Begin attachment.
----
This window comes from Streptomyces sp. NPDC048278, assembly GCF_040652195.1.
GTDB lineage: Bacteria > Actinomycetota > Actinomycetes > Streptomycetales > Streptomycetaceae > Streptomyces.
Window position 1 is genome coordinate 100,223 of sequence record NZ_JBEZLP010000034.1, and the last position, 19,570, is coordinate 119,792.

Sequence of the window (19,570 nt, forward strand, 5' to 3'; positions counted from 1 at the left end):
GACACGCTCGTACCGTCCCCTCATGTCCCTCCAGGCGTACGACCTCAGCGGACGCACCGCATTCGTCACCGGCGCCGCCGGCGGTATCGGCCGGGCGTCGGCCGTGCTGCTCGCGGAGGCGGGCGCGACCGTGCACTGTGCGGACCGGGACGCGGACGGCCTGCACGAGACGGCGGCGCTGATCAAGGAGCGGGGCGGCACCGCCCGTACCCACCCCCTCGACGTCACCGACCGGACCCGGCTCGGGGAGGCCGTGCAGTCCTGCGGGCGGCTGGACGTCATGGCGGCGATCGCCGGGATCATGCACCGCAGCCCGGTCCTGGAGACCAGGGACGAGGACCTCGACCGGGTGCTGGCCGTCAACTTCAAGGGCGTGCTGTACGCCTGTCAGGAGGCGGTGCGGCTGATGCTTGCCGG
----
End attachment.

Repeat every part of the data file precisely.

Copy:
This window comes from Streptomyces sp. NPDC048278, assembly GCF_040652195.1.
GTDB lineage: Bacteria > Actinomycetota > Actinomycetes > Streptomycetales > Streptomycetaceae > Streptomyces.
Window position 1 is genome coordinate 100,223 of sequence record NZ_JBEZLP010000034.1, and the last position, 19,570, is coordinate 119,792.

Sequence of the window (19,570 nt, forward strand, 5' to 3'; positions counted from 1 at the left end):
GACACGCTCGTACCGTCCCCTCATGTCCCTCCAGGCGTACGACCTCAGCGGACGCACCGCATTCGTCACCGGCGCCGCCGGCGGTATCGGCCGGGCGTCGGCCGTGCTGCTCGCGGAGGCGGGCGCGACCGTGCACTGTGCGGACCGGGACGCGGACGGCCTGCACGAGACGGCGGCGCTGATCAAGGAGCGGGGCGGCACCGCCCGTACCCACCCCCTCGACGTCACCGACCGGACCCGGCTCGGGGAGGCCGTGCAGTCCTGCGGGCGGCTGGACGTCATGGCGGCGATCGCCGGGATCATGCACCGCAGCCCGGTCCTGGAGACCAGGGACGAGGACCTCGACCGGGTGCTGGCCGTCAACTTCAAGGGCGTGCTGTACGCCTGTCAGGAGGCGGTGCGGCTGATGCTTGCCGG